Just after I got my first art studio in a large old Massachusetts factory with 190 other artists, they posted the above postcard. They were having a Dirty, Smelly, Noisy show. Only 24 hours were left to submit art.
I remember standing for whole minutes at a bulletin board staring at the postcard and the printout calling for art submissions. I stared a long time. I stood there with my mouth open until flies flew in.
Whe I was little, I was always too dirty, too smelly, too noisy. I was too wild, too much. My parents and teachers thought so, at least. I loved nothing more than to run through the woods, and lay down in the dirt. I used to do this thing where I’d put my body in the dirt next to the pond, and flip my hair up so it floated in the water. I could lay this way for hours. To this day, I’m happiest when I’ve been outdoors camping for five days with no shower, body and hair covered in dirt. It makes me belly laugh. I loved being smelly as a kid, but felt a lot of pressure not to be. I felt so much pressure, I gave up that side of me for years. I gave up (he)art for years.
Then there I was at the age of 44, and not only had I just gotten my first art studio, but I was being ASKED to be dirty, to be smelly, to be noisy. Apparently, some local organization had said that the old factory, its broken down fences, and lots of abandoned cars was too dirty, smelly and noisy for the community. They were doing the art show as a way to own that “insult”, to turn it into art.
What a miracle, I thought. All those years of fearing being myself, terrified of being messy. All those years of thinking I was wrong. All those years of being so deeply scared of doing art lest it bring out the smelly beast within.
What a chance to heal! I’ll tell you, you cannot do good art if you’re scared of being messy or loud. We need the freedom to cause a mess.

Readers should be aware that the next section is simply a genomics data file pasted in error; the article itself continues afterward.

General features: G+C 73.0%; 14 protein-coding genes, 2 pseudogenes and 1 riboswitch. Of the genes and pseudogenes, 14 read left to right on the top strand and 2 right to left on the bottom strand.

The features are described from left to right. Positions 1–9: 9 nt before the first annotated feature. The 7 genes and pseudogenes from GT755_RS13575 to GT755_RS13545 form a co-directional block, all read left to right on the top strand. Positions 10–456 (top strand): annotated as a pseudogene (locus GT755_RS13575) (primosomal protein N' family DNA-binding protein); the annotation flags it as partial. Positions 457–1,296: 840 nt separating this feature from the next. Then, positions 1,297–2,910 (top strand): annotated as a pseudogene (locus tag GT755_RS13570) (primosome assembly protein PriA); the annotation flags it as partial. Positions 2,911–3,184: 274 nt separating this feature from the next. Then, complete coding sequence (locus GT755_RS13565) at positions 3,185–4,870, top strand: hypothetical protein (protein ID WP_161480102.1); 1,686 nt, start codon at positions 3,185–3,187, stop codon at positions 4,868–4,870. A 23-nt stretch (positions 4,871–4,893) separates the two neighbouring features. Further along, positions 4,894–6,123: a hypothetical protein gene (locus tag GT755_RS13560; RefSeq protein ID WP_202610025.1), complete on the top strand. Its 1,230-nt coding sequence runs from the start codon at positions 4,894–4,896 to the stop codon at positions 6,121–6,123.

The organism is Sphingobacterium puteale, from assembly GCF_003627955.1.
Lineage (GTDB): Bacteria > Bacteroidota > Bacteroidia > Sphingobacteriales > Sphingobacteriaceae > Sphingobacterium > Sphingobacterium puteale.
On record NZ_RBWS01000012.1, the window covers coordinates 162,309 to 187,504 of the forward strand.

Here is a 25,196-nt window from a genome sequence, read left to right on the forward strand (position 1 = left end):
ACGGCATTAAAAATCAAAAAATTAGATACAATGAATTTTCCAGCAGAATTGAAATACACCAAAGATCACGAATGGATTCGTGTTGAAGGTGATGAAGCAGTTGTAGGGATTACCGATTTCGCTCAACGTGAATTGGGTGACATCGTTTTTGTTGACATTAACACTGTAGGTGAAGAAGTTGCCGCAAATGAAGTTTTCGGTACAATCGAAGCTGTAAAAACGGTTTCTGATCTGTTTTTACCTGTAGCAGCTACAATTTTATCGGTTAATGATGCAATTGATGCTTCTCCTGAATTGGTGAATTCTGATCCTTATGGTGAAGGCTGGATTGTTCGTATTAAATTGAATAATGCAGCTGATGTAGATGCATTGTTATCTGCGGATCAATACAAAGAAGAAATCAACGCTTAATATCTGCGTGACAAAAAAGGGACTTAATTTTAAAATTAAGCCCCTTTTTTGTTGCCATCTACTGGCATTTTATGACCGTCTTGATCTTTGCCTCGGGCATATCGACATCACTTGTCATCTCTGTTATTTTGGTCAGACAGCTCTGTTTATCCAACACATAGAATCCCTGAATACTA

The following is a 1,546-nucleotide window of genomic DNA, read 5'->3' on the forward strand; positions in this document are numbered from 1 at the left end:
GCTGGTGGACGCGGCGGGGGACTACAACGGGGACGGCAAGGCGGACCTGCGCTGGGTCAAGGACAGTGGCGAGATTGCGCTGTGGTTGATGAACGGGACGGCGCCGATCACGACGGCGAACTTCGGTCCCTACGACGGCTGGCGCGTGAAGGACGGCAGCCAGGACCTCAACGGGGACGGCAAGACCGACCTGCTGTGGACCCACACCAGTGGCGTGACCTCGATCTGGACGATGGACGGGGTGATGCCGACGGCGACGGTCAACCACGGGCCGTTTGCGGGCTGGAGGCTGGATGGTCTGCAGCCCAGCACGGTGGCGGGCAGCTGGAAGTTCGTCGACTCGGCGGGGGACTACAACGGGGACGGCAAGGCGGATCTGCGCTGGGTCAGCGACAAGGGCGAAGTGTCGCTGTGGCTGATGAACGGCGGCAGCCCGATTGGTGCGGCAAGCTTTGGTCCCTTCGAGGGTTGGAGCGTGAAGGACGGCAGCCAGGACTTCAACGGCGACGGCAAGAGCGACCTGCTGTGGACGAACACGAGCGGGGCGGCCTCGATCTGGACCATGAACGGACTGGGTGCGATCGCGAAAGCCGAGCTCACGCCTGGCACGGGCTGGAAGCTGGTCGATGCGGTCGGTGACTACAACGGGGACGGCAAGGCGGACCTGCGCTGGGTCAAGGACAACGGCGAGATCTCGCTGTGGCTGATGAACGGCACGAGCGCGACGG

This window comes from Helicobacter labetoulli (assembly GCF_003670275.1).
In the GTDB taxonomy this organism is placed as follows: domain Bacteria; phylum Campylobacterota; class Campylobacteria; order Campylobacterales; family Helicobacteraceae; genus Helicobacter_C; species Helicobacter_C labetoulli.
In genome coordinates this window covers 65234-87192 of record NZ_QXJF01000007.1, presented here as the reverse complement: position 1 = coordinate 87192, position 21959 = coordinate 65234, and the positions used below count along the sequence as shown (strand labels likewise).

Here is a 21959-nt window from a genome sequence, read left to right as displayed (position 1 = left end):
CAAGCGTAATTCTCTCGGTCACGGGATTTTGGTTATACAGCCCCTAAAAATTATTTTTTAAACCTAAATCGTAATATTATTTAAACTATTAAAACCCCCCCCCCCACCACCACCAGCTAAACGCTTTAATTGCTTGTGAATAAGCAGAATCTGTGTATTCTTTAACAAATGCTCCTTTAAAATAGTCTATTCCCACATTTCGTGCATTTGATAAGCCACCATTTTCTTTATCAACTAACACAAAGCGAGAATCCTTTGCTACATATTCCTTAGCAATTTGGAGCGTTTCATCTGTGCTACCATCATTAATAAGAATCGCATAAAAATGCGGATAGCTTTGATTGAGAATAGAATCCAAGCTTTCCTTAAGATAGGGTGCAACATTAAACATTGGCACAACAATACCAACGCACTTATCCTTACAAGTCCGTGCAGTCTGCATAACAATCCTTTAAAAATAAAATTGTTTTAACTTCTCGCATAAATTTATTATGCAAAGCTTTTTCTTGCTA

Still, I didn’t have anything to submit for the show. I had paintings of nudes. I had photos of European statues. I was so shut down around this dirty side, I had no edgy art to show. Frantic because I so desperately needed to be in this show, I grabbed my camera and just started walking around the old factory. I took pictures of ketchup wrappers in the dirt, of dirt, of broken windows, of shattered pounded bumpers.
I printed the pictures, and decided they were good. They’d work just fine. I submitted them, and they were accepted. As I concentrated on the framing — I had just 12 hours left — I got a call.
The administrator of the studios called to tell me the local newspaper had chosen one of my photos for its article on the show. Tears sprung hard and fast. I had received offical approval. I wasn’t just dirty and smelly, I was good at being dirty and smelly. Man, was that healing.
How can you be dirty and smelly in your writing? Where are you pulling the punches, cleaning it up too much? What smelly visceral details can you add to existing characters? Dirty toenails, grimy clothes, the smell of urine? Where do you feel the urge to go too far, to be base, to create a wildchild character? Go for it! It’s the juice that makes a good novel.
What block is the universe trying to help you with right now? I believe the universe provides healing for artists and writers all the time. Pay attention. Watch what’s on offer. Watch what’s being said to you. The universe reaches down and hands you a gift. Take it. Accept it. Watch how it opens you up for years to come.
I have a different studio now. I’ve put tarps on the floor. I had to because I make a seriously awful mess!
I’m a writing coach and offer a free initial consultation, http://www.artofstorytellingonline.com.